Monday, May 11, 2015

pointing man in a pointillistic land

Firstly, imagine a large-scale landscape, with rolling hills let’s say, but generally level—except that it has high hills, here and there, and a few that are very, very high: peaks. Now imagine this as a 3-dimensional graph of the flow of liquid, with vectors all over, like a weather map showing winds—concentrations of flows, when lots of vectors from distant points set up flows that tend to converge, and the more the convergence, the higher the hill or peak. Not a chaos of winds, but a higher concentration of flows that creates more serenity. The greater the flow toward one point, the higher the serenity. And the gods create the weather.

Saturday, February 28, 2015

being a spirited democrat

March 8 update

Here I’m just moving some spontaneous notes from my home page, preliminary to a page that gives credence and elaboration to the spontaneity below. That page is now done. Getting beyond the Feb. 8, 10, and 15 meditations below included important kinds of issues, worthy of elaboration—at book length, which I won’t make time to do. But I usefully got beyond the spontaneity. This posting is just a record of a week-earlier inspiration.

February 23

Whatever one’s critical insight (e.g., Critical Theoretical, deconstructive, Analytical), traditional terms may remain highly important, deserving to be advanced in new ways.

Monday, January 12, 2015

On not treating cultural resources as capital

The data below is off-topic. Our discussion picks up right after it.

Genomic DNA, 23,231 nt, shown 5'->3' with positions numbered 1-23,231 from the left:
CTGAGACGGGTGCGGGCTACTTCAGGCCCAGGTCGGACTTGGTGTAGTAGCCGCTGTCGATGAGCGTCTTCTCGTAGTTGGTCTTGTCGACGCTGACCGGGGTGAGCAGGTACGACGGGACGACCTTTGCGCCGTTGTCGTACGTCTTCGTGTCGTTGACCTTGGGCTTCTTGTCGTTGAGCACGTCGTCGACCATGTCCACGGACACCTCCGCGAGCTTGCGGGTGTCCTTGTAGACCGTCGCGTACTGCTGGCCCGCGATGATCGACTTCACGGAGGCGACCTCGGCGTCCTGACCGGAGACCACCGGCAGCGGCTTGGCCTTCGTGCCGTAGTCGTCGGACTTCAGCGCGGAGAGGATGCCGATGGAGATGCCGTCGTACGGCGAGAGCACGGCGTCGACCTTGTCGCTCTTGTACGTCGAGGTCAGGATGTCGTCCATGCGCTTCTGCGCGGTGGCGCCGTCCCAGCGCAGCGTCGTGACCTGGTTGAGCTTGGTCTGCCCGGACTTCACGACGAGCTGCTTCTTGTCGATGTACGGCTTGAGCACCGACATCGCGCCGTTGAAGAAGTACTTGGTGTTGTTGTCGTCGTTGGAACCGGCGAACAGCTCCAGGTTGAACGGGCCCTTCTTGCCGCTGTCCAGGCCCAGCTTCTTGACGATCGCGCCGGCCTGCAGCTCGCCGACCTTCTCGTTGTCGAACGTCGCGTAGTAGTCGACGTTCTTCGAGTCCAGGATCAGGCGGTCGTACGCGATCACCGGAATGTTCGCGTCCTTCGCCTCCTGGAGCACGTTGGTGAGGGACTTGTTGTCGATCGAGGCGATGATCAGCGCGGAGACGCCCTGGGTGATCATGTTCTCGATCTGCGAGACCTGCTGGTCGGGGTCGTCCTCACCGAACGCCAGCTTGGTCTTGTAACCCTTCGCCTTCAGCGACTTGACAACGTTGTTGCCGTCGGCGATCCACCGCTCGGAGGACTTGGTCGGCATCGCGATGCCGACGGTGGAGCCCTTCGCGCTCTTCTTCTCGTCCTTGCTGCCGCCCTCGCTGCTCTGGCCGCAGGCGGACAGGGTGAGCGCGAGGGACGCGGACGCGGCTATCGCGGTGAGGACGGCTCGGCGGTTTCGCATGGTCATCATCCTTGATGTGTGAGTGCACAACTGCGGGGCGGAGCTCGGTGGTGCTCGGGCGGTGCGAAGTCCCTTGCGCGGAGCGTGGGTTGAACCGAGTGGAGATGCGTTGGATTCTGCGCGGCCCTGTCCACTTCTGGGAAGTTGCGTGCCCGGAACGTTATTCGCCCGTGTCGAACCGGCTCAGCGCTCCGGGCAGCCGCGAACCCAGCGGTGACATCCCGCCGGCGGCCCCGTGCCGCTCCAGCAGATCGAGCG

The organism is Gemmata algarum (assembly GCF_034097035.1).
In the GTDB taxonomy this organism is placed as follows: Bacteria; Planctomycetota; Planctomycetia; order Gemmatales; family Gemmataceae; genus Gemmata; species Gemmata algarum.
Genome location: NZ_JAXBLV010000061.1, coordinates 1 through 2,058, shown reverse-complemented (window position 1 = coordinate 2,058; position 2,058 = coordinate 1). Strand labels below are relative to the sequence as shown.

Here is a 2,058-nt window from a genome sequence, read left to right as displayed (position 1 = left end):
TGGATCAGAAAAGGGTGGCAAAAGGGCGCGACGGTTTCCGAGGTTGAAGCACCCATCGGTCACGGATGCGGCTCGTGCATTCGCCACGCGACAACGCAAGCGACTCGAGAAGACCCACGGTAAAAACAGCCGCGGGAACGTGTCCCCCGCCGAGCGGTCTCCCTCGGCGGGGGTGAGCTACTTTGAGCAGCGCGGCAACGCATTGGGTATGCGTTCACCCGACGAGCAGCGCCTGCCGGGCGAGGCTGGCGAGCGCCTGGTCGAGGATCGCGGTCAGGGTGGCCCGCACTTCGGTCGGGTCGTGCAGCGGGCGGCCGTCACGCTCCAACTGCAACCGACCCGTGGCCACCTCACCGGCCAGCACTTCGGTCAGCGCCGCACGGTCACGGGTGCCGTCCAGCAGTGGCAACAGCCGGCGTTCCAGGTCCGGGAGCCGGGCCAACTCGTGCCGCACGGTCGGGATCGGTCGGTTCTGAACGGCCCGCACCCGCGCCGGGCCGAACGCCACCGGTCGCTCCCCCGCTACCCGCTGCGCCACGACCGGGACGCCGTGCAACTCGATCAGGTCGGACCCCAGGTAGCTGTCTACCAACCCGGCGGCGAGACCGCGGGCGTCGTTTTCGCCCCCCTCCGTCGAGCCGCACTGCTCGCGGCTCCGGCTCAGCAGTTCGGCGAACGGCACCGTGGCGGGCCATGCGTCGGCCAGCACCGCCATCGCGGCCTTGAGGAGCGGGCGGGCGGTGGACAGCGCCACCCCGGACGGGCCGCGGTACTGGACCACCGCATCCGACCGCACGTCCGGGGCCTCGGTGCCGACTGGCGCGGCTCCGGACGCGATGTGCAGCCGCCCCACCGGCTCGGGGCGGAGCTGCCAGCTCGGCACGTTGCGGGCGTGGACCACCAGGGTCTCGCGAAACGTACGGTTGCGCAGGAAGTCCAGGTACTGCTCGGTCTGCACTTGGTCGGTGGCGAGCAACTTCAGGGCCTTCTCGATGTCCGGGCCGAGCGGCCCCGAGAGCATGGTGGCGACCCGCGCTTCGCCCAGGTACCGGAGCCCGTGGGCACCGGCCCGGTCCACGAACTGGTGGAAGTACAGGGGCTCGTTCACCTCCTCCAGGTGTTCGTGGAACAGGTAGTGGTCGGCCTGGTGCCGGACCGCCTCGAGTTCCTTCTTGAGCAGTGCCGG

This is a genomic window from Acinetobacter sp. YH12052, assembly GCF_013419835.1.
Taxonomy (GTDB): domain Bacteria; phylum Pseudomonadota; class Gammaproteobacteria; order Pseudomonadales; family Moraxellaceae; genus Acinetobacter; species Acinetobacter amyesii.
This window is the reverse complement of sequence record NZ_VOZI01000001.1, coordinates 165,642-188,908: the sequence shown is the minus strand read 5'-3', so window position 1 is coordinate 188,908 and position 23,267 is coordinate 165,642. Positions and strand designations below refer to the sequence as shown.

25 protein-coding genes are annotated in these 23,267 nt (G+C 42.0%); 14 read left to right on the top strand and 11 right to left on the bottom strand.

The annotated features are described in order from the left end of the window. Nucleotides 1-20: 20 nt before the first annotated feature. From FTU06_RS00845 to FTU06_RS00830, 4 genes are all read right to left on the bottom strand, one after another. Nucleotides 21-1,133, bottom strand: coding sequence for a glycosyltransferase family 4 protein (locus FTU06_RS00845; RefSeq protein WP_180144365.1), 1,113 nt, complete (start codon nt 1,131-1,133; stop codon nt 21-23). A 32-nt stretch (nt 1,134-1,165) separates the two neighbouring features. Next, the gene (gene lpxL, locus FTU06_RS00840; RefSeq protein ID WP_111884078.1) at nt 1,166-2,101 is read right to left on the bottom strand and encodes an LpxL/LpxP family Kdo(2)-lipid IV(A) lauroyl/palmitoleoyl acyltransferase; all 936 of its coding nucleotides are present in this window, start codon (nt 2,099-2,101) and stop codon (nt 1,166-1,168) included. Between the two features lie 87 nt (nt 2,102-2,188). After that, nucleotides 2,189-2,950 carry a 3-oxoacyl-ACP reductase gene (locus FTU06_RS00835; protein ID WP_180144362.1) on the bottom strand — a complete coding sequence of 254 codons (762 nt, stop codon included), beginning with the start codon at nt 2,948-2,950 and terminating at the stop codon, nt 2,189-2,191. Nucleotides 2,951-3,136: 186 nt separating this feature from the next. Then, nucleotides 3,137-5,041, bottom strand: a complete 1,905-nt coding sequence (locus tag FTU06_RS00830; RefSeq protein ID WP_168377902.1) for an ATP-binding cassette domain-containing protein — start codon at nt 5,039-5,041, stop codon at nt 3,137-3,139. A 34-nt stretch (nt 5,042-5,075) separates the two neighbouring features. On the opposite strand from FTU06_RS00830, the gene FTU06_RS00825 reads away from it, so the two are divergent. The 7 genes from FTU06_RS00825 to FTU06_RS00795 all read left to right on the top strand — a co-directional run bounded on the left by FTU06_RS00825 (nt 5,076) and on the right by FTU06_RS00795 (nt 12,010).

The PBS News Hour today had an interesting video story titled “Investing in America’s cultural capital,” which was an interview of the chairpersons of the National Endowment for the Arts (Julia Chu) and the National Endowment for the Humanities (William Adams—who has a PhD in philosophy).

Below, Part 1, I extract the passages from the interview which most interest me; then, Part 2 is a copy of my extended “Comment” online at the transcript, which is the motivation for this posting. Part 1 provides context.

My very short Part 3, “progressive pragmatism as grounded idealism,” links to Adams’ NEH policy speech, Nov. 2014 (whose mid-parts I recommend), which I discuss briefly. And I link to the new NEH “Common Good” project, which I want to discuss later.

Sunday, January 11, 2015

fundamentalism and philosophy (as therapeutic)

Firstly, I want to distinguish fundamentalism from extremism. Fundamentalism is a way of understanding that’s not necessarily pathological, though it’s inviting to pathological persons because fundamentalism is simplistic.

Yet, good might be done by bringing extremism back from the jungle to a non-violent fundamentalism—which implies that violent mental illness can be healed. I would not claim that extremism is best healed through fundamentalism! But fundamentalism is not inherently disposed to violence. Extremism is best healed through, first, standard psychiatry (if not correctional services), then through long-tern psychotherapy, maturation of self understanding, and realistic education. Gaining (or re-gaining) authentic spirituality is a normal aspect of professional psychotherapy. Yet, fundamentalism isn’t yet authentically spiritual, I would argue.